Michigan Ross http://michiganross.umich.edu/our-community/recruiters
Duke Fuqua http://www.fuqua.duke.edu/mba_recruiting/recruiting_duke/employment_statistics/
Cornell Johnson http://www.johnson.cornell.edu/Career-Management/Employment-Report-for-Two-Year-MBAs
UVA Darden http://www.darden.virginia.edu/recruiters-companies/hire-an-mba/employment-reports/
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Round and Round [#permalink]

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New post 08 May 2018, 18:01
FROM Amerasia MBA Blog: Round and Round
There’s always a struggle each year to decide which round to apply for your MBA.  It’s not helping that schools are adding even more rounds.There once was a simpler time when b-schools each had three application rounds and the deadlines were all about the same.  First round was generally done by October, second round by first or second week of January and third round, by March or April.  This helped applicants in several ways.  While sometimes causing late night cramming to finish school applications whose deadlines were similar, when it came time to receive offers, you pretty much had all your decisions in hand and could make a choice without risking the explosion of an earlier offer.  Working on several schools at a time also kept the proverbial juices flowing and allowed for easy transfer of information from one application to another without losing your creative flow. 
Things got complicated.In addition to adding additional rounds, many schools also began offering alternate program deadlines as well, such as a delayed submission deadline for January cohorts or separate deadlines for part time or executive programs.  The early decision phenomenon also wreaked havoc on applicant calendars, since you not only had to finish your target school’s application early, but you also had to commit in writing to accept that offer if it came through.  Early application deadlines, while offering favorable consideration on your profile, can sometimes add to the stress of application season, not to mention the acceleration of the entire process as deadlines crept ever earlier.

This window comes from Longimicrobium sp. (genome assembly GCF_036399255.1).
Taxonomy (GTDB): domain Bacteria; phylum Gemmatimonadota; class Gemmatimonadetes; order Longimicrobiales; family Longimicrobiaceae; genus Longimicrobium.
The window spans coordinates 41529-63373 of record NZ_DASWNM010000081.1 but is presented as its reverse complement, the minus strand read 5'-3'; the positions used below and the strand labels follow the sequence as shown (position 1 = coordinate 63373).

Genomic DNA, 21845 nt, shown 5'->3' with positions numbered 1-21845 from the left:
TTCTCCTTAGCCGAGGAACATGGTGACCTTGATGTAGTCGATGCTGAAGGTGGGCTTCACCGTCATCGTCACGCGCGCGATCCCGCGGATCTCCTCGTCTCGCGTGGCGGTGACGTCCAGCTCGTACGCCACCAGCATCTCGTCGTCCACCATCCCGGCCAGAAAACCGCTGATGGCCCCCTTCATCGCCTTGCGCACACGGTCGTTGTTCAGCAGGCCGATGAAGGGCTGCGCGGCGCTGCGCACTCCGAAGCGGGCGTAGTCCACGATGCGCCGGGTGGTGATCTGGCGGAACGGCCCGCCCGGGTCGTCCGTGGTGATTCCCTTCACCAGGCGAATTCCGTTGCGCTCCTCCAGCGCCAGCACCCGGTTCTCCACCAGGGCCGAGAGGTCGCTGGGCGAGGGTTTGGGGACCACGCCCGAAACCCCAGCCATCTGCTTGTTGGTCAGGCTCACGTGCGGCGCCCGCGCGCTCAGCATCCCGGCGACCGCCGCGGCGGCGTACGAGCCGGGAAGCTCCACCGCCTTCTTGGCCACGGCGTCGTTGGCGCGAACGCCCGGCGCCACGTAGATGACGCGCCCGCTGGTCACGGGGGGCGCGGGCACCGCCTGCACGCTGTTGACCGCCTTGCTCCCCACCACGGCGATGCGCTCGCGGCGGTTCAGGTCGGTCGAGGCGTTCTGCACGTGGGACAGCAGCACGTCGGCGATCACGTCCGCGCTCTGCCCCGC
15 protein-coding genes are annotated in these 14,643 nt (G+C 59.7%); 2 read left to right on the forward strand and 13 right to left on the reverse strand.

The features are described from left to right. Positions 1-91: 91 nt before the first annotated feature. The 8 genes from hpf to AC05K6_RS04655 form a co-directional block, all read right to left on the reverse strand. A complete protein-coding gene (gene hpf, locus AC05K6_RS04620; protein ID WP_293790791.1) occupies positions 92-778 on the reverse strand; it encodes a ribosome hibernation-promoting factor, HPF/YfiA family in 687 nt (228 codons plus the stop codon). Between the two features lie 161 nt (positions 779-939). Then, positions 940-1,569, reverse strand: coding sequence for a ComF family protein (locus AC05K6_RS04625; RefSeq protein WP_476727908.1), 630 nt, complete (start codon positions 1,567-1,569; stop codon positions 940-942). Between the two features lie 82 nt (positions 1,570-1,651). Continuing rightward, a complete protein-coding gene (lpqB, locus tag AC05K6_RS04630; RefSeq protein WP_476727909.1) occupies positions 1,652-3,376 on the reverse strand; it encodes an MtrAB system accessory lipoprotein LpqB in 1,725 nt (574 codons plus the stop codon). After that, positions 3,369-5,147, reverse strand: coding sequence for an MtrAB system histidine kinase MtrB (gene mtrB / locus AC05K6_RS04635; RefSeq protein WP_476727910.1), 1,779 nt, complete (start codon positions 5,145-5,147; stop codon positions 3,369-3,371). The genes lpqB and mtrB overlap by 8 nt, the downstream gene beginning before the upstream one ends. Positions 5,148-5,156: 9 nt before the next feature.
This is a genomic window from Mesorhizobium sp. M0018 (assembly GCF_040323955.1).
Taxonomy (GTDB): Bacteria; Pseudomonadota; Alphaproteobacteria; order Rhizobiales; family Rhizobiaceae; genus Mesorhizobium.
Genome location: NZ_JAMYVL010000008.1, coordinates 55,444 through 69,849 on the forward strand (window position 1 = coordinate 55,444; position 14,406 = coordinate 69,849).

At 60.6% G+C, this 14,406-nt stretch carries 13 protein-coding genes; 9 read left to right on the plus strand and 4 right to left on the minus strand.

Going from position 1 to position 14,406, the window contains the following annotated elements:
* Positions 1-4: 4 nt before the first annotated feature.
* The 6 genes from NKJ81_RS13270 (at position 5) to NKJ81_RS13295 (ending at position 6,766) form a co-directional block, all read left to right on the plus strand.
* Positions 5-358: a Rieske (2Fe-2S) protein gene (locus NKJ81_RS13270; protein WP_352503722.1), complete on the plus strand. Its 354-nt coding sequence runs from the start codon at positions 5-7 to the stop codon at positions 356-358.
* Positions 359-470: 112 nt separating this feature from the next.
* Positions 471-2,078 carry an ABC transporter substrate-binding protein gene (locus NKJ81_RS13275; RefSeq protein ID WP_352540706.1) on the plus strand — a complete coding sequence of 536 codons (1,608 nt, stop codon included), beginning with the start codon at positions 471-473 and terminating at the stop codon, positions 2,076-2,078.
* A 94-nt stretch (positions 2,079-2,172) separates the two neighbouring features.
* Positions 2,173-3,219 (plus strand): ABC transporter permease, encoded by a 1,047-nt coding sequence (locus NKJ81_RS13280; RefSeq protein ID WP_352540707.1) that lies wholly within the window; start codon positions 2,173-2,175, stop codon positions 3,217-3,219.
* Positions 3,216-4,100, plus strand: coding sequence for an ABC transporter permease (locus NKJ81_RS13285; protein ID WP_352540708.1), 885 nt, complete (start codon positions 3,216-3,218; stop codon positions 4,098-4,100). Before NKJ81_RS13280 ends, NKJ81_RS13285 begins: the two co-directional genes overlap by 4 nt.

There are several schools which now blow way past three rounds of applications and have six or more regular application windows in which you can apply. Gone are the days of early Spring round three terminations.  We now consistently see additional rounds with deadlines well into the summer.  Granted, these are most often schools who may be ranked a little lower in the tables and clamor each year to fill a class.  The top schools have in many cases stuck to the traditional three-round structure, because after all, they don’t need to clamor. 
If you find yourself vexing over when you should apply and especially if you are stressed out because you have decided you really want to go back this coming fall, don’t fret. There are good schools out there who are still actively accepting applications well after the “final” rounds of other schools.  Also remember that deadlines can be bent.  If you have a killer profile and think you can gain the attention of a school whose deadline has passed, you might try reaching out to the admissions office in person or via phone to see if they might consider taking an application after the deadline.  While most classes fill up quickly at top schools, they might make an exception for an exceptional candidate.  We can help you figure it out.
To find out more about your options and how we can guide your business school application process, email us at mba@amerasiaconsulting.com or contact us via http://www.amerasiaconsulting.com/contact